Leaders & Managers

From the nitty gritty of daily management to addressing your aspirations of leadership, this section for leaders & managers tells you how to make strong leadership decisions, build effective teams, delegate and stay above the everyday management muddle.

Get tips, strategies, tool and advice on: performance reviews, preventing workplace violence, best-practices leadership, team building, leadership skills, people management and management training.

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More than 40 percent of cancer cases occur in people of working age (18–65), and research shows that about 80 percent of people with cancer return to work after diagnosis.
The business world is always shifting and evolving, but you don’t have to throw out your tried-and-tested strategies to benefit from new techniques.  In fact, new tricks can complement your existing style. Here are four modern management techniques to try.

 

A team member's departure offers a valuable opportunity to see how well the team is working and what might be done to improve conditions for future employees.
Do you recognize and appreciate an employee who is good at a skill that isn’t your strength? Or do you minimize the importance of this skill?
Even with the best of intentions, people sometimes have difficulty coalescing into an efficient, high-performing team. Challenges arise out of miscommunication or an unclear understanding about functions and goals.
For generations, Procter & Gamble innovated from within. The giant consumer products company that makes Tide detergent and Crest toothpaste conducted research-and-development veiled in secrecy. Under A.J. Lafley, P&G’s now-retired CEO, the company’s closed innovation process began to open up.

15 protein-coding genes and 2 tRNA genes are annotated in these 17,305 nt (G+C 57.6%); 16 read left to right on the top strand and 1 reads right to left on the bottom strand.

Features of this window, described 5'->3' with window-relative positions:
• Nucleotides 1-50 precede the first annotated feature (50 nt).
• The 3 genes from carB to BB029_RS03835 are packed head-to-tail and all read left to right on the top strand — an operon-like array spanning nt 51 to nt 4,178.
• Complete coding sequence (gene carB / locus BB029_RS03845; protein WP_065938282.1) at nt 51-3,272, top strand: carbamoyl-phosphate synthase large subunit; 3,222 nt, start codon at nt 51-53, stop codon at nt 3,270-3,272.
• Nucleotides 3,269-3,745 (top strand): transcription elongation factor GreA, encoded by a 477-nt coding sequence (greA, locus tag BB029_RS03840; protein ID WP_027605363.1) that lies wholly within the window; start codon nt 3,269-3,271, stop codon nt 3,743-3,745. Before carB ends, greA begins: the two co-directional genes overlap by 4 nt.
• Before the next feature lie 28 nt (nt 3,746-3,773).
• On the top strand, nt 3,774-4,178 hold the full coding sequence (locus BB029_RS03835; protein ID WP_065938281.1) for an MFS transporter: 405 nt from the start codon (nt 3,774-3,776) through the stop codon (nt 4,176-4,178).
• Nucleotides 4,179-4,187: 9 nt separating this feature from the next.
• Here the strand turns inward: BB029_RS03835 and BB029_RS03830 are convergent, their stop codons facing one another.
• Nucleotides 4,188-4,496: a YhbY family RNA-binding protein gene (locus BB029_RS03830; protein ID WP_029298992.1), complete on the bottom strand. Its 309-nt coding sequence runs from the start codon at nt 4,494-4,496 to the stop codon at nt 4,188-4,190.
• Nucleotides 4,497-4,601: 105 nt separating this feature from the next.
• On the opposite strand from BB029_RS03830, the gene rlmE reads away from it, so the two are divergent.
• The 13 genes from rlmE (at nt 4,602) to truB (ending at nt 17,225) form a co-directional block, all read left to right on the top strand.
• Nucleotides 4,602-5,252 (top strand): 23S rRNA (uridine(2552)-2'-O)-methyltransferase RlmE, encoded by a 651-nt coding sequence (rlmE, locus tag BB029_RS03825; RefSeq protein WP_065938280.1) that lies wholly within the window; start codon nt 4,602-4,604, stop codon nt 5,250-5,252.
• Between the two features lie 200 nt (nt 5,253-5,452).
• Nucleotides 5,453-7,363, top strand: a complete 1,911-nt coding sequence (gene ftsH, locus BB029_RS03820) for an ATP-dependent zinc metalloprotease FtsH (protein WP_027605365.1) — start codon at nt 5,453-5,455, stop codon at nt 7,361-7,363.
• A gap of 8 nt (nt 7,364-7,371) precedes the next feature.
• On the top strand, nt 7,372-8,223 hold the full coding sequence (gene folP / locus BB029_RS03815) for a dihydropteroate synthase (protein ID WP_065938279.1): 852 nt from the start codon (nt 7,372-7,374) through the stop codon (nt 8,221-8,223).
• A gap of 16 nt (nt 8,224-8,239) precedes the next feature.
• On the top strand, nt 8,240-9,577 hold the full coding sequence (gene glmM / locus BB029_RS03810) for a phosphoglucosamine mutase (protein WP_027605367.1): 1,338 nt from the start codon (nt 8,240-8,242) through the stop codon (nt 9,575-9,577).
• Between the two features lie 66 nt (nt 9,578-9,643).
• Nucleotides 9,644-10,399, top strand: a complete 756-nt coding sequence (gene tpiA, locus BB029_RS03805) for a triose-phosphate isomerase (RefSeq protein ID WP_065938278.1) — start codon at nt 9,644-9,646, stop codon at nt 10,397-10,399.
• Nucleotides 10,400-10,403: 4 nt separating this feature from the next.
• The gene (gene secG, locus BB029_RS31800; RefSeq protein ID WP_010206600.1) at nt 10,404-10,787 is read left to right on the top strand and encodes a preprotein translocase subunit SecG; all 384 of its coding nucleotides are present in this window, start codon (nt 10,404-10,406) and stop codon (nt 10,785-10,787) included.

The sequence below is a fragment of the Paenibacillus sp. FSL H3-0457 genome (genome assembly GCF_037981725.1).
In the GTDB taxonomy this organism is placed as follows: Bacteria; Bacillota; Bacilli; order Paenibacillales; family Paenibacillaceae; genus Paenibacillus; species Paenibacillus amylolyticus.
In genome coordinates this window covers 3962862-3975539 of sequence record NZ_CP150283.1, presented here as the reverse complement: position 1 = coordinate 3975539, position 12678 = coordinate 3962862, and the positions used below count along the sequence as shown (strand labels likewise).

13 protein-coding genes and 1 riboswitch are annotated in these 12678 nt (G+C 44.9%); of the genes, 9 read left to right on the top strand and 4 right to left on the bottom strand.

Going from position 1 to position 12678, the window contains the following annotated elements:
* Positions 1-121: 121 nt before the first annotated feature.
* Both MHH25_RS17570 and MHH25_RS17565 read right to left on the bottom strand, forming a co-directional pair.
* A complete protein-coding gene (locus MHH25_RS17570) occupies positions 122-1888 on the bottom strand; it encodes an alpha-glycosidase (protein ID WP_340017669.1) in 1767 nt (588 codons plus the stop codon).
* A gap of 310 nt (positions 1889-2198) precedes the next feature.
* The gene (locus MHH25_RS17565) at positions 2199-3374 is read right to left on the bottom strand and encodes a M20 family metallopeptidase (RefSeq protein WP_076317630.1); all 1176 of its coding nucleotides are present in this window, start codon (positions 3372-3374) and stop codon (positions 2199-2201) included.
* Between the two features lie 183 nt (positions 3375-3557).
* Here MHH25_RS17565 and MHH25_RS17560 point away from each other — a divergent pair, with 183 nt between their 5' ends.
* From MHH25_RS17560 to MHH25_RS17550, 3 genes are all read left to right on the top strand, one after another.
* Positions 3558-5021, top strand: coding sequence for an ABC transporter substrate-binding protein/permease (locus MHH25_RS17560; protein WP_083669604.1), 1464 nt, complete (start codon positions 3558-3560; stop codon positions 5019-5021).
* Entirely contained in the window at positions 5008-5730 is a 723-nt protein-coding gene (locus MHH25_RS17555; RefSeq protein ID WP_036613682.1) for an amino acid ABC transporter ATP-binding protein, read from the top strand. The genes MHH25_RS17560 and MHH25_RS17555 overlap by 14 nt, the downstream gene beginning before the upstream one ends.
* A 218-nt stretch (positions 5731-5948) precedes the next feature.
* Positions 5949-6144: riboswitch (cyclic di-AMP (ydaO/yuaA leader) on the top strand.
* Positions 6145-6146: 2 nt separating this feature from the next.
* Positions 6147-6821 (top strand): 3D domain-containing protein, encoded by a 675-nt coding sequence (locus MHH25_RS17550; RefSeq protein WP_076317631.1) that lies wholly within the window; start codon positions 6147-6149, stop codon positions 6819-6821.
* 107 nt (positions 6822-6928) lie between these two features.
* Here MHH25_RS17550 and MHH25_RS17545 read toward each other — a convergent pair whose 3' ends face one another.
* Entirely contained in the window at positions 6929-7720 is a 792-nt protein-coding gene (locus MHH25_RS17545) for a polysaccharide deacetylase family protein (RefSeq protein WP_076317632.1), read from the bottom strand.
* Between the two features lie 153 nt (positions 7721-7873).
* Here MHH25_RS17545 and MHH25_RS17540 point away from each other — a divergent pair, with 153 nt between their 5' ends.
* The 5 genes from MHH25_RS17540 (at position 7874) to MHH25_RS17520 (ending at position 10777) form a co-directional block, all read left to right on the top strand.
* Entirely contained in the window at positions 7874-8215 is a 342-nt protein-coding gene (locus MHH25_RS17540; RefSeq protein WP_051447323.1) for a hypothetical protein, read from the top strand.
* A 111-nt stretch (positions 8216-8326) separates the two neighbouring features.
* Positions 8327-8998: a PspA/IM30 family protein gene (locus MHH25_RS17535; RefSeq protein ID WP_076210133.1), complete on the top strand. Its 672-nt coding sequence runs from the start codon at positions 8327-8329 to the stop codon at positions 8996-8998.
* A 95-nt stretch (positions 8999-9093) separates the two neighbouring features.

Have you drunk your organization’s Kool-Aid? Yes? That’s fine, but remember the difference between your group’s internal image and the way it is perceived in the real world.
If you dread administering performance reviews, you may sugarcoat your appraisals by telling employees they’re doing “great” when they need to improve. Dishing out undeserved praise can backfire. By giving honest, thorough appraisals, you can avoid these traps.

Famous for his antics and showmanship, Major League Baseball owner Bill Veeck made an indelible impression with his generosity and fairness. Here’s a lesson from Veeck about what to do when you’ve made the wrong hire.

You’ve heard about the new generation of “digital natives”—young people born after 1989 who know only a digital world. For the rest of us, the lesson is clear: We need to become digital leaders.

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